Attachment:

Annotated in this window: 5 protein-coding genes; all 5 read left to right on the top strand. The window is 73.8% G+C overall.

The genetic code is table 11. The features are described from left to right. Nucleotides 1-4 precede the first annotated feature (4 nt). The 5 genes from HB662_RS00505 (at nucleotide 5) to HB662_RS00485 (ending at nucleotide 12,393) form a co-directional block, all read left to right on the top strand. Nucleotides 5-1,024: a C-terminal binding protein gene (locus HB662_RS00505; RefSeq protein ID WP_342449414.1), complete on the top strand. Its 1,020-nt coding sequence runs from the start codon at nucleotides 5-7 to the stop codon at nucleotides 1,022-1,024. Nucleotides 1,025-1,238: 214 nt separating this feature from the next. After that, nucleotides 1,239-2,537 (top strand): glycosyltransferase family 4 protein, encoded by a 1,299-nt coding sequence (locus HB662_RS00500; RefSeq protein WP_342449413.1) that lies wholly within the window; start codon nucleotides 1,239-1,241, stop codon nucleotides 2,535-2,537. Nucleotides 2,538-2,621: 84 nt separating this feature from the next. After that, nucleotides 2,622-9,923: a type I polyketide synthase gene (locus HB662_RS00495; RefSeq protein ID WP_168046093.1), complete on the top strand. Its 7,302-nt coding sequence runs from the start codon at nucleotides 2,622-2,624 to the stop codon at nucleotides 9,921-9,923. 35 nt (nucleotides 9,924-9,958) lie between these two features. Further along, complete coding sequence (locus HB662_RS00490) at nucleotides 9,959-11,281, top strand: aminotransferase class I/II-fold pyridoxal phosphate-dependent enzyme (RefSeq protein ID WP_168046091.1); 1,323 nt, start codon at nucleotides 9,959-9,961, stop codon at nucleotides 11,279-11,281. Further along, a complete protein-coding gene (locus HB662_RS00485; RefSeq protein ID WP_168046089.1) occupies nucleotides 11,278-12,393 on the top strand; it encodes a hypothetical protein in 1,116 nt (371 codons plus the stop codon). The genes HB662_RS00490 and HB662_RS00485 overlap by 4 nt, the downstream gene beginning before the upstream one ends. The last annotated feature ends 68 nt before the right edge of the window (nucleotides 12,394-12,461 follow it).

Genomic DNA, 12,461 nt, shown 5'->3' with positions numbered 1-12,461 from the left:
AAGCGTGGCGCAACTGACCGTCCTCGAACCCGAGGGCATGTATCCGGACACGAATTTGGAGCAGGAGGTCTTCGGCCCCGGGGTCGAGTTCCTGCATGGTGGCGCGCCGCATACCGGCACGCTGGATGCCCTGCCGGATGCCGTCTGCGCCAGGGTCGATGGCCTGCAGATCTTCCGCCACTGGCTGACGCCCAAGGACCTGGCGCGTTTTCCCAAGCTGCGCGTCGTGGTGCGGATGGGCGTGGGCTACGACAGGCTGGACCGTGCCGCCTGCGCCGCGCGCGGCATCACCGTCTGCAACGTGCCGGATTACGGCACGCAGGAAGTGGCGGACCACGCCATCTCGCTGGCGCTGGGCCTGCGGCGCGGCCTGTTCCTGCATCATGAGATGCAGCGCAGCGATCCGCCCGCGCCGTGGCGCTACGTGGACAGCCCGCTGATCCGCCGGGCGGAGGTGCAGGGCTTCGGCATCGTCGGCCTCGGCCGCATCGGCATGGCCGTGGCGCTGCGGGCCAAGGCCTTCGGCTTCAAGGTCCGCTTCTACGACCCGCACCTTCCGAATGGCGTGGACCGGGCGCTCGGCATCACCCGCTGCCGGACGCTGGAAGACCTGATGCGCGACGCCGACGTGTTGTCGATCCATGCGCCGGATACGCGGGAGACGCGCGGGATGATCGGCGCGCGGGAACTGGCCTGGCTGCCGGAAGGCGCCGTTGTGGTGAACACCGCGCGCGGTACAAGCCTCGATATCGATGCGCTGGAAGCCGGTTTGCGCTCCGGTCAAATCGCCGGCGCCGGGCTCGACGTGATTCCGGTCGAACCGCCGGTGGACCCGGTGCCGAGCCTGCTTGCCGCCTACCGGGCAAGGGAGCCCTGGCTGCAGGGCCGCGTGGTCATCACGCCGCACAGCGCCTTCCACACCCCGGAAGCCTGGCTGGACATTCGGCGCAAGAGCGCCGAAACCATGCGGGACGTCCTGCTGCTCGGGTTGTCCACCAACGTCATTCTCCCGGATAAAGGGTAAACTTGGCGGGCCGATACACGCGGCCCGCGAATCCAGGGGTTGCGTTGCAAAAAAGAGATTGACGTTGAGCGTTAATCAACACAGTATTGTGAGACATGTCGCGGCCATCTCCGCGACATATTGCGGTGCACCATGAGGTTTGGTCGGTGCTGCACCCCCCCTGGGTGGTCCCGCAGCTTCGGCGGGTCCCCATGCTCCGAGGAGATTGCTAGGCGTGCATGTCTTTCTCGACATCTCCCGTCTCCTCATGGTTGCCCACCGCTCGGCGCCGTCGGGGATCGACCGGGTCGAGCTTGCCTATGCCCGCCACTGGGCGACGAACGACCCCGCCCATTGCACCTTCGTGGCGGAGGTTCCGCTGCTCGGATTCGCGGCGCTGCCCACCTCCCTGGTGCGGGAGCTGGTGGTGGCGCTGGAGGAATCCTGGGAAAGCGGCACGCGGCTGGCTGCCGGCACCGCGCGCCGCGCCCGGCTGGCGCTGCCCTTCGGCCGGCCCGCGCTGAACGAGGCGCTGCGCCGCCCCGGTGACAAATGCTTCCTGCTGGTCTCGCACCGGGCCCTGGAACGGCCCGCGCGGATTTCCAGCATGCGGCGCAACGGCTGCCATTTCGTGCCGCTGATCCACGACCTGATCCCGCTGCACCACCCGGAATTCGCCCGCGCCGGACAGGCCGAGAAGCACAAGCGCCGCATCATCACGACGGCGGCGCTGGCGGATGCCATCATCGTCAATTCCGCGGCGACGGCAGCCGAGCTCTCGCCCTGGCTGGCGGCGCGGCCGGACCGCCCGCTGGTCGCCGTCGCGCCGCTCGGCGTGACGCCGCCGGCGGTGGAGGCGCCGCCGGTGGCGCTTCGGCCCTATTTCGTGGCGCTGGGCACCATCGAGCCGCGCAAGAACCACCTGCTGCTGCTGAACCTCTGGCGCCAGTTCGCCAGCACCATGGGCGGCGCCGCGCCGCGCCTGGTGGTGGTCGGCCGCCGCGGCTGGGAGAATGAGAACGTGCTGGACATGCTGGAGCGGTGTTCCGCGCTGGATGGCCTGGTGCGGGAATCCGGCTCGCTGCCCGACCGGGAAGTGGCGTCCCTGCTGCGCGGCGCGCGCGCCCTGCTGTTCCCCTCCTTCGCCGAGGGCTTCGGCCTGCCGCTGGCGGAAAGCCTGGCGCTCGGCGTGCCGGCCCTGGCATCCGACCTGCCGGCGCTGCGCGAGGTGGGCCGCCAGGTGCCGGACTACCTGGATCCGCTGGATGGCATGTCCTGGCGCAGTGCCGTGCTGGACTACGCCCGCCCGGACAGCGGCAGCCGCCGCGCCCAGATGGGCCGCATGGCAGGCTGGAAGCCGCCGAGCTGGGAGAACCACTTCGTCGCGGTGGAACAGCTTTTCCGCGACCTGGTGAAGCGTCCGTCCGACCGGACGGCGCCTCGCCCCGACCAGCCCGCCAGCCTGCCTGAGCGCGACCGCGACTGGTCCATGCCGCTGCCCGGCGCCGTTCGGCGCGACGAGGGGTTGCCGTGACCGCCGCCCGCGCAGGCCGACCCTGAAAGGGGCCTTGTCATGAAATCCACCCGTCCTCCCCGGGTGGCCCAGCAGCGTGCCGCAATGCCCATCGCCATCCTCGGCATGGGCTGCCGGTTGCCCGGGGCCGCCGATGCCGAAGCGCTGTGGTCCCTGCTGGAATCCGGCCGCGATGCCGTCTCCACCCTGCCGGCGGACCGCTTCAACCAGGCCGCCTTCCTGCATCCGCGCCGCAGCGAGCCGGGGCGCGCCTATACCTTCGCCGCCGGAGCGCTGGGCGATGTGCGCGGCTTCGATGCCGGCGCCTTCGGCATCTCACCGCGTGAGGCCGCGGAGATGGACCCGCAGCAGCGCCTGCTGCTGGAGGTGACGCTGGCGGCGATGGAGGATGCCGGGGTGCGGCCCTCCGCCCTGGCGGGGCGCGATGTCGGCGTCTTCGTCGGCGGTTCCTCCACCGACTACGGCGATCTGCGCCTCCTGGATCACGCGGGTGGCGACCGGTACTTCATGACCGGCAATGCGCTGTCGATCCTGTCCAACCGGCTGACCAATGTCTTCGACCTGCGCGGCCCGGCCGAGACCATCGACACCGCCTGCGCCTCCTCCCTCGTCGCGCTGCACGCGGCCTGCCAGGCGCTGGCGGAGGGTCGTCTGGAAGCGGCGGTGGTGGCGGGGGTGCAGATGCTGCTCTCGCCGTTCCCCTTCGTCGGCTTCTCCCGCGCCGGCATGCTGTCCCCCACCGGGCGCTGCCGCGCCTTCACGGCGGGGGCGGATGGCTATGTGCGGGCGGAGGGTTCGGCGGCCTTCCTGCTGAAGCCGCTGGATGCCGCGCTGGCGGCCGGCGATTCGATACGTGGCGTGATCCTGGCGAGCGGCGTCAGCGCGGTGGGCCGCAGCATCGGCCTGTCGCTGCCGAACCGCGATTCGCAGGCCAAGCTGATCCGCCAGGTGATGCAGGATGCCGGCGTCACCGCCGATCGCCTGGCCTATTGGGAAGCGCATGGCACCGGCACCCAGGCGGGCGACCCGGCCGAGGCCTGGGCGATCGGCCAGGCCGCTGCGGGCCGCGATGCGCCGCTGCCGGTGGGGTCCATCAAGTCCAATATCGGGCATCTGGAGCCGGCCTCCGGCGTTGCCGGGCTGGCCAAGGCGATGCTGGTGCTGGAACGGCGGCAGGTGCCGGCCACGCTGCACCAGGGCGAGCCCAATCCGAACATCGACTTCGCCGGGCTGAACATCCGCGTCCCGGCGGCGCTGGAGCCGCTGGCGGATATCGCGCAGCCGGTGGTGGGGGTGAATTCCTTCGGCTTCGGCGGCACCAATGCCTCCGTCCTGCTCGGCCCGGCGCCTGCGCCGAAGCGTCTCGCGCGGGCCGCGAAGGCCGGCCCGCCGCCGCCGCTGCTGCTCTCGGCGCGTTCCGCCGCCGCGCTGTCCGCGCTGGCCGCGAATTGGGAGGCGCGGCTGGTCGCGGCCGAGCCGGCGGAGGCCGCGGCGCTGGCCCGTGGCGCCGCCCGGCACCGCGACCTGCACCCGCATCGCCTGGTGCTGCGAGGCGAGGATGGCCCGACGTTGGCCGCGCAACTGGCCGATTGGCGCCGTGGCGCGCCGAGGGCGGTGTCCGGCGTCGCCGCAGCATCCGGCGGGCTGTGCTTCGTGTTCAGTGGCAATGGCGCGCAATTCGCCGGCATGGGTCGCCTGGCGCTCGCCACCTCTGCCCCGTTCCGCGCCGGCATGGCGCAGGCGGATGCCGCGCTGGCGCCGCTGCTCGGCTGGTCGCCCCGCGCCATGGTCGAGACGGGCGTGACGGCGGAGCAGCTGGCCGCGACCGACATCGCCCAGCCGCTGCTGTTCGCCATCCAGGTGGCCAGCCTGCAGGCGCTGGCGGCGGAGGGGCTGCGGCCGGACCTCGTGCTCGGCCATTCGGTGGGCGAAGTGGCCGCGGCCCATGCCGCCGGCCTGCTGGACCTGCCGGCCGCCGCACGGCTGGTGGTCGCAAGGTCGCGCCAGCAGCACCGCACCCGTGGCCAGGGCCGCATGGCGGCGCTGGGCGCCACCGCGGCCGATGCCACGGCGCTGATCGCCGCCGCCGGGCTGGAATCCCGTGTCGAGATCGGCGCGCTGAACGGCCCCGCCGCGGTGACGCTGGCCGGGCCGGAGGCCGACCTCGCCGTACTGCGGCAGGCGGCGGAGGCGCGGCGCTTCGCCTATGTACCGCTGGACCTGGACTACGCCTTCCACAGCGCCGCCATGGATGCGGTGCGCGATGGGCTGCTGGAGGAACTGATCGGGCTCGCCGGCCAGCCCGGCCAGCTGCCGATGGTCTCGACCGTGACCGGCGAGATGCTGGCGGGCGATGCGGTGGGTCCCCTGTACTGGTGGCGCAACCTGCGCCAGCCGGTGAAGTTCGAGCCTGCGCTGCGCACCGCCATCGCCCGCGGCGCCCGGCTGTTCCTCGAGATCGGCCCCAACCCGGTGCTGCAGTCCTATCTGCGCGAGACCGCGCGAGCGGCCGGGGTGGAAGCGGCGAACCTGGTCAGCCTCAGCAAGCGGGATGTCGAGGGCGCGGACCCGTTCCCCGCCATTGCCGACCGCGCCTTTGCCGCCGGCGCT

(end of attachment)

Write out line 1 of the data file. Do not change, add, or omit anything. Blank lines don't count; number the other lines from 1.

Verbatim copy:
Annotated in this window: 5 protein-coding genes; all 5 read left to right on the top strand. The window is 73.8% G+C overall.